US ambassador highlights links between airbase and community

An F-15 taking off from RAF Lakenheath. Picture: USAF

An F-15 taking off from RAF Lakenheath. Picture: USAF - Credit: Archant

The outgoing US ambassador urged people to focus on today's 'inspiring' links between airbases such as RAF Lakenheath and their communities as he highlighted their important role in the UK's relationship with his country.

Matthew Barzun, who was speaking to journalists just over five weeks before he returns to the US following the election of Donald Trump, highlighted the community bonds between US men and women in uniform and the communities they live in.

He said he had formed 'beyond London' teams during his time in the country, and spoke of the importance of leaving the capital and visiting other regions and 'listening and learning'.

The former businessman, who was appointed by outgoing president Barack Obama, said he could not anticipate or predict what would happen in the future at the base and was not in a position to speak for the president-elect.

It was announced last year that RAF Mildenhall since last January, when the US Air Force confirmed it would be leaving the site by 2022.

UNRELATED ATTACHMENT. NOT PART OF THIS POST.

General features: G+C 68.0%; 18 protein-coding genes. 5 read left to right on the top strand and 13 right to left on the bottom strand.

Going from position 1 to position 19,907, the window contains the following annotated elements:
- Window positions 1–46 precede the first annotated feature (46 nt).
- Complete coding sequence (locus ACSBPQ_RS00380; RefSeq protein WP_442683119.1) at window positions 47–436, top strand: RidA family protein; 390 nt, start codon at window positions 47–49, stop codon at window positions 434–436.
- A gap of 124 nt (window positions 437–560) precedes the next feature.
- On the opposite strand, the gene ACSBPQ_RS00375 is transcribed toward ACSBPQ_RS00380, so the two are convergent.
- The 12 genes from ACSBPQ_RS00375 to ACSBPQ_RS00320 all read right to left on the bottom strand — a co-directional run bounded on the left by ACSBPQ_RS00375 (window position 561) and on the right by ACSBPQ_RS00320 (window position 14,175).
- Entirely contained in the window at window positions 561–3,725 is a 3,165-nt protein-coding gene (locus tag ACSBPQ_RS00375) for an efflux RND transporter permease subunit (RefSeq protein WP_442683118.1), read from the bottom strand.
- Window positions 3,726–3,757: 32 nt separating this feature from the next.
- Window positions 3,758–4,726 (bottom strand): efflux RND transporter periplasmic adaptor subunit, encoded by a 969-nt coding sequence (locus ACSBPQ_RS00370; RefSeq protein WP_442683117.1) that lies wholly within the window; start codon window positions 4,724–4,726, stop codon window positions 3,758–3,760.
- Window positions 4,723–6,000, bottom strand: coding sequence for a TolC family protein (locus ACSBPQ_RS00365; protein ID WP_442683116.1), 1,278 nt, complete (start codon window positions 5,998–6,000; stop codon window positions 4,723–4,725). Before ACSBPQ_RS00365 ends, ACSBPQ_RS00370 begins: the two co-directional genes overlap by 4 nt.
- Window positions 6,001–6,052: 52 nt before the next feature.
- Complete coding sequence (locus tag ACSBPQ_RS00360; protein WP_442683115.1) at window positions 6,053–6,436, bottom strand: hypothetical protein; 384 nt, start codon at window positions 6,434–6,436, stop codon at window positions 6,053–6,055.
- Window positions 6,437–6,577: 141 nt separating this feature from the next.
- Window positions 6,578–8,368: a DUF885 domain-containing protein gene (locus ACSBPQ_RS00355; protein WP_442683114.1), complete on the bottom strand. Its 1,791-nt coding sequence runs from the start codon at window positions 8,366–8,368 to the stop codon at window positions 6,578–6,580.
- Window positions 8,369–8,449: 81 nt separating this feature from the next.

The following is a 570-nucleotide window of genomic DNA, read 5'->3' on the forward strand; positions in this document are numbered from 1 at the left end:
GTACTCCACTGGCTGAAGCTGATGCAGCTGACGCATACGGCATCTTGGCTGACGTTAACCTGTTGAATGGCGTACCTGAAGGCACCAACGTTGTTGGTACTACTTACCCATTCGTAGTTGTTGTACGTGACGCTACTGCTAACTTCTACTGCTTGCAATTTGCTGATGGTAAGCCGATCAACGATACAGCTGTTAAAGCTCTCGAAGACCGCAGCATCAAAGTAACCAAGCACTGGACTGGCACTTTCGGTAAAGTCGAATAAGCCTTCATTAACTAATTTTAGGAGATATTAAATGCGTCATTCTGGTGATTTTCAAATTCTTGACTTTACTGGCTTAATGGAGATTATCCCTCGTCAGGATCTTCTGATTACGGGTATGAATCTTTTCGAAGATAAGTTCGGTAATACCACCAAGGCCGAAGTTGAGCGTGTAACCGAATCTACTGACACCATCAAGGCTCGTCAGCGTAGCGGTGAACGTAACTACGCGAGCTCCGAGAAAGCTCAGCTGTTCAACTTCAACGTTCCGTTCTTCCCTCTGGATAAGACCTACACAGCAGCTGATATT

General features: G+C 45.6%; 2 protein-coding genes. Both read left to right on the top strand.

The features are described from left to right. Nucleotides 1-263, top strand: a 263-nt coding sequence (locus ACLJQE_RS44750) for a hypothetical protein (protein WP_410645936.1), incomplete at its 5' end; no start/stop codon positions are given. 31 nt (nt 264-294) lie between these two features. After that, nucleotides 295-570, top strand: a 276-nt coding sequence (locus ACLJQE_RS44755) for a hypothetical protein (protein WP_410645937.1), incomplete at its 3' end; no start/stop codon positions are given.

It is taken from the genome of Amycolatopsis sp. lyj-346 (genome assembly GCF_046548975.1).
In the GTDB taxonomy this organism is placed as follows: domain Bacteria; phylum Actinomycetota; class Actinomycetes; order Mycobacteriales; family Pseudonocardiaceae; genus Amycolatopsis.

But he recalled the 'inspiring' local response to USAF helicopter crash in Cley, Norfolk, in January 2014, shortly after he was appointed, which saw four US airmen from RAF Lakenheath in Suffolk killed.

'My people are from Suffolk back in the day, and you think about what happened all over, but you look at those beautiful maps, those tiny dots in those tiny villages that are like 40 people, then 1,200 American 18-year-olds show up and all these farms turned into airstrips, and that remarkable past, that depending on how old you are grandparents great grandparents went through and the welcome that was shown, and then fast forward to today.

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'When I got here there was that helicopter crash on a training mission, the rescue helicopter crashed and airmen died.'

He said he had read about the community and how they were on the scene and trying to get help, adding: 'The community bonds between our men and women in uniform and the communities they live in are such an inspiring part of our present, which I think is important because sometimes the past of our two countries coming together has been so intense that we sometimes run the risk, I think, of looking backwards and thinking 'wow, wasn't that amazing?'

'It continues today and we have to be really focused on today and the future and not get overly nostalgic about the past because we have hard work to do now,' he added.

Defence links have been 'huge' for the 'special relationship', and the scale of so-called visit nights where US personnel stay in the UK, including military staff – which total 24,000 a year, spoke of the 'depth and breath' of just the government and military relationship.

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